Words such as always, never or must place undue pressure on you. Telling yourself you’ll never eat chocolate again or you must walk two miles a day can lead to guilt-ridden lapses. Instead, treat yourself now and then in ways that make sense — when you’re out to dinner with friends, not when you’re feeling sad.
One setback doesn’t mean failure. If you eat too much one day, you haven’t blown your plan. Counteract this kind of thinking with moderation — no “good” and “bad” foods, for example, and it’s OK to have dessert once in a while. Remind yourself you can get back on track tomorrow.
Be flexible on your weight-loss journey. Don’t expect perfection. If you have a slip-up, learn from it and move on.
Most people can use an energy boost during the day. But instead of downing another cup of coffee, your best bet might be to get moving. Think there’s no way that moving more can do anything but leave you even more tired? Think again, researchers say. By being physically active instead of sitting and resting, you may cut your risk of feeling tired nearly in half. You may feel a bit fatigued after physical activity, but in a good way! Overall, regular exercise or just moving your body gives you more energy throughout the day, helps you feel focused and able to complete tasks more efficiently.
Another important benefit is that physical activity is a mood-booster. Exercise helps your body produce more endorphins, your brain’s feel-good chemicals. Although this function is often referred to as a runner’s high, other types of physical activity besides running can give you this feeling, too. Physical activity can also improve how well you sleep, yet another benefit that will give you more energy during the day.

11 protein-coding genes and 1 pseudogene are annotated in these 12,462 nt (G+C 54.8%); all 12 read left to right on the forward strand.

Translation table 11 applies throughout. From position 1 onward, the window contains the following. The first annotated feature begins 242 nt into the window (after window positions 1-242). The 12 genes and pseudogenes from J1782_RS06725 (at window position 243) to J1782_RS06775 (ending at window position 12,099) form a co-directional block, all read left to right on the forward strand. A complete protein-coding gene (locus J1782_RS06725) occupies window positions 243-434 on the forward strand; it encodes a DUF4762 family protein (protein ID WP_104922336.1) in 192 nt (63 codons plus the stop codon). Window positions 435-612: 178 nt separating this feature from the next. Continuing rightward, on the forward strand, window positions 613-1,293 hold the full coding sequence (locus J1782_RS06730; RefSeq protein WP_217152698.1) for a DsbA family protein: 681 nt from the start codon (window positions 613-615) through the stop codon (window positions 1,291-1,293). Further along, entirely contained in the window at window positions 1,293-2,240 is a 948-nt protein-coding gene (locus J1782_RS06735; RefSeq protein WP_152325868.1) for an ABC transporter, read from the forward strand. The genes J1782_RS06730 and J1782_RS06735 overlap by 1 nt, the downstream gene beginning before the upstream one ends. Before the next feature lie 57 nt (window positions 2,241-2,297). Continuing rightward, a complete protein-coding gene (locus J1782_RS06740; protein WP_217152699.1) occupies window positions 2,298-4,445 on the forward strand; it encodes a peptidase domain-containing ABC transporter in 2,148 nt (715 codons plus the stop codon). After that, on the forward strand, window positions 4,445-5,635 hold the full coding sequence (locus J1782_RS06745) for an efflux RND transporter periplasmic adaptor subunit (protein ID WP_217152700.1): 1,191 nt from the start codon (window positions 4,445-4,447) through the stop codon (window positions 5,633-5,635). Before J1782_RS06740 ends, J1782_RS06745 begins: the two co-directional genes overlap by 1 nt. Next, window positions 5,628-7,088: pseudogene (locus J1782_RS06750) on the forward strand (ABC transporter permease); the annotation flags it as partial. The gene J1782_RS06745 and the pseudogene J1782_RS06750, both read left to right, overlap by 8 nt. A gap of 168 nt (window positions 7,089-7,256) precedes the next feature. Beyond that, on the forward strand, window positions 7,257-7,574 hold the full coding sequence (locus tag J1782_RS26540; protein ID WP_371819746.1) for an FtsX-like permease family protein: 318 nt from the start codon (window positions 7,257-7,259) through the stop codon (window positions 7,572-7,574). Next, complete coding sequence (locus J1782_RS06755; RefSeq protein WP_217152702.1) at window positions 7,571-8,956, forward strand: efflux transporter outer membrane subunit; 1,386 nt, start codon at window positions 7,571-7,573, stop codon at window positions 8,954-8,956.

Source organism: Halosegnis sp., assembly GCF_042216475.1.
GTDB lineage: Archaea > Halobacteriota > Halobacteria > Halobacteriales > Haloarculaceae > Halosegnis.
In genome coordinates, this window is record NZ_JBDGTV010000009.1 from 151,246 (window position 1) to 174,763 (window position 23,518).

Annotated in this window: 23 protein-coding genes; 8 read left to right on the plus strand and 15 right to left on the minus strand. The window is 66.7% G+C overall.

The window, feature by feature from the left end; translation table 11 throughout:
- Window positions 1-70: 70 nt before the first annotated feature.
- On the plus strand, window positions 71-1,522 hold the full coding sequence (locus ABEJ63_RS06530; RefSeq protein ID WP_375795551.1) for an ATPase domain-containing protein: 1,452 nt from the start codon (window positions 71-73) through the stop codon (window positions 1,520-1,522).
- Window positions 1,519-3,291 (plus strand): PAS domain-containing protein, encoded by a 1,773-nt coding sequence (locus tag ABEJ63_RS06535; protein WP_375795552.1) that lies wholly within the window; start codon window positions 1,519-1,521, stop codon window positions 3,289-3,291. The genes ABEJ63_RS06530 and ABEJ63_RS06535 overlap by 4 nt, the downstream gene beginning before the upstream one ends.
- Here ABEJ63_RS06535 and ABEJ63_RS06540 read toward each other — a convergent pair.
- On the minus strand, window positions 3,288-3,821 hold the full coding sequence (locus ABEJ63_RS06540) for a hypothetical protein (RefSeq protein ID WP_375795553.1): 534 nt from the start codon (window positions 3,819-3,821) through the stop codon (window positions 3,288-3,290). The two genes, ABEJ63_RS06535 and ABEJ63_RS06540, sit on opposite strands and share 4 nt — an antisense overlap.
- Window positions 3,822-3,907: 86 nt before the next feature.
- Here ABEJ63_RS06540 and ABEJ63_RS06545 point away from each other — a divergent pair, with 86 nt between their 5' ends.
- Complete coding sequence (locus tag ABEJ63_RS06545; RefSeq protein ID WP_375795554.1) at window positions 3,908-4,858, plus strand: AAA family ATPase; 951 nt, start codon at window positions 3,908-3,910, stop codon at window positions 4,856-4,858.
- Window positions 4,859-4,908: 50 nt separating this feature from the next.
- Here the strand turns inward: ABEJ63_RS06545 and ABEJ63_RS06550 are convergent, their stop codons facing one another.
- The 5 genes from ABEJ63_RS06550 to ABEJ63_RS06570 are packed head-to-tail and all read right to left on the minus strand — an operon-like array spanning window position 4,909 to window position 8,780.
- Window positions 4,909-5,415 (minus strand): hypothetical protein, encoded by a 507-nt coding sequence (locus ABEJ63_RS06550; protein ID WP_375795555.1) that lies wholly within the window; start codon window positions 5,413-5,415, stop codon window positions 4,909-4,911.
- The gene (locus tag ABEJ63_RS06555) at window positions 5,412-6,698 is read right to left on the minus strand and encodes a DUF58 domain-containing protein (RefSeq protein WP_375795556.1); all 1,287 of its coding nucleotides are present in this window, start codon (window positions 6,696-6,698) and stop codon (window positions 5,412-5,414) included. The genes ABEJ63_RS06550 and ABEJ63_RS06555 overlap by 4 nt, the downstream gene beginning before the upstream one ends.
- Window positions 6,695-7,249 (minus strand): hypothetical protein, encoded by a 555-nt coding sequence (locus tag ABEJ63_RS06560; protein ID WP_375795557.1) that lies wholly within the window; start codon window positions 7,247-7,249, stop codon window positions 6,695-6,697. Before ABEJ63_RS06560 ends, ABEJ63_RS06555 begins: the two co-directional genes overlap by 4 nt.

Ready to feel more energized? Start with these tips.
- Make it a daily habit to move more. If you’re not currently active, start gradually by taking a walk around the block.
- If you already have an exercise routine, think of ways to make it a little more challenging. Simply taking a short jog or bike ride at a low or moderate intensity can affect how you feel and perform.
- At work, set an alarm to remind yourself to stand up from your desk every hour and touch your toes, stretch your arms, legs and back. March in place for a minute. Make it a point to take short breaks when you can to go outside, or walk the stairwell up and down a few floors even if you have only a couple minutes. Small, consistent efforts like these will help you feel rejuvenated and focused.